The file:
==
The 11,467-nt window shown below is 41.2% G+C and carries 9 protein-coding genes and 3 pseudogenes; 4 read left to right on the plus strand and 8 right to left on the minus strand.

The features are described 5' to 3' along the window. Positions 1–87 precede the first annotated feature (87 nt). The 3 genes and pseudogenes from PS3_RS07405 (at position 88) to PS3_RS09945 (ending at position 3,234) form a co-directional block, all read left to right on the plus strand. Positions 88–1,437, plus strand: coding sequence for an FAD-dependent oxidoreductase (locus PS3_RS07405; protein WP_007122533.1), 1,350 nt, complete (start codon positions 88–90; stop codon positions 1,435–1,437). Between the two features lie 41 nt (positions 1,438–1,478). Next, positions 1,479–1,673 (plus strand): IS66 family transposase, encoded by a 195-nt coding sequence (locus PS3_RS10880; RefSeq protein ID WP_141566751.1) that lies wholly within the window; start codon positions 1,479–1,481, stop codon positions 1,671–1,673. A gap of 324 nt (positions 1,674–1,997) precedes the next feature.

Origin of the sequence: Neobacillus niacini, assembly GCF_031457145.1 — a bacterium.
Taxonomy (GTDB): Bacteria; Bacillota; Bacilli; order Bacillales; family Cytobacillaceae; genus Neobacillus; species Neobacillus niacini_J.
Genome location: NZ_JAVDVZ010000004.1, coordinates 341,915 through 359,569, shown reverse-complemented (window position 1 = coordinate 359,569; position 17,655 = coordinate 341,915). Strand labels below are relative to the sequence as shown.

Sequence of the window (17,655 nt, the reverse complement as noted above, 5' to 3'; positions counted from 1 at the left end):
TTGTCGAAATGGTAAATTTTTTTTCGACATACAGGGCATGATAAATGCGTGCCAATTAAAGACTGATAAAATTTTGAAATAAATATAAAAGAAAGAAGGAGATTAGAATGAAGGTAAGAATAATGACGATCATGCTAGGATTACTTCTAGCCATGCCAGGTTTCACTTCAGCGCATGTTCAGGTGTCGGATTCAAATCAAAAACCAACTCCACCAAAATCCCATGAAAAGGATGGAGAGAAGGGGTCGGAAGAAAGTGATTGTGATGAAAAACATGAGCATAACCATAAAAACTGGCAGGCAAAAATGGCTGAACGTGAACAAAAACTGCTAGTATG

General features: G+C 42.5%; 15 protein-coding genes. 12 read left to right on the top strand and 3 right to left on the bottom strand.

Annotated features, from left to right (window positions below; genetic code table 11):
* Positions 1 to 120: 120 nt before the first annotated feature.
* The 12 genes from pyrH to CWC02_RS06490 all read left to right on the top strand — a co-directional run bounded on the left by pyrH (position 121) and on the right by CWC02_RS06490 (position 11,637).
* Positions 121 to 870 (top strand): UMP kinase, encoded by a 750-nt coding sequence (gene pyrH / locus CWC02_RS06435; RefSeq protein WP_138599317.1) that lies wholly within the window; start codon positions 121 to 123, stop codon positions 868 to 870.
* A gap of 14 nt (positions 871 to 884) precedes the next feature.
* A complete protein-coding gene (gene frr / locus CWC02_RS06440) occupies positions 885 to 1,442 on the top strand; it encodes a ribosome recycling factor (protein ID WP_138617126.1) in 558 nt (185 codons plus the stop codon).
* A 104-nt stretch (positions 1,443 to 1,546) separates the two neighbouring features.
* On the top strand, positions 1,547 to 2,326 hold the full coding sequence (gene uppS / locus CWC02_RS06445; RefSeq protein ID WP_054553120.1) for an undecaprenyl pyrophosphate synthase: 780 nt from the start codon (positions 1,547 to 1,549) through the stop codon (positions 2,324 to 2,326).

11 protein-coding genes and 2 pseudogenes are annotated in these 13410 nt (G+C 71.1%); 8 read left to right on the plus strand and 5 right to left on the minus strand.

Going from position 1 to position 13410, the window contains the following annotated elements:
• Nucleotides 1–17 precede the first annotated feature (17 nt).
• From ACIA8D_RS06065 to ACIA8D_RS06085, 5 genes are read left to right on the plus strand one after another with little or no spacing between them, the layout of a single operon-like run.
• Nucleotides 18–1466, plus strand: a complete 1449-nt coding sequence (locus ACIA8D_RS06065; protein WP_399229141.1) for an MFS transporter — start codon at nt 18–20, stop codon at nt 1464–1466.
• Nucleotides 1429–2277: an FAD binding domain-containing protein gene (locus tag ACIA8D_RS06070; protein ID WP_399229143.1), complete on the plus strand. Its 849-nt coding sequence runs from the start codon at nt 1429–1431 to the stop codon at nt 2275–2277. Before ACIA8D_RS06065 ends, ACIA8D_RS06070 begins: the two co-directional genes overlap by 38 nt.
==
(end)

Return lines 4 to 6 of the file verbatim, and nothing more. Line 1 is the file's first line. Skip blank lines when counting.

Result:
Taxonomy (GTDB): Bacteria; Bacillota; Bacilli; order Bacillales; family Cytobacillaceae; genus Neobacillus; species Neobacillus niacini_J.
Genome location: NZ_JAVDVZ010000004.1, coordinates 341,915 through 359,569, shown reverse-complemented (window position 1 = coordinate 359,569; position 17,655 = coordinate 341,915). Strand labels below are relative to the sequence as shown.

Sequence of the window (17,655 nt, the reverse complement as noted above, 5' to 3'; positions counted from 1 at the left end):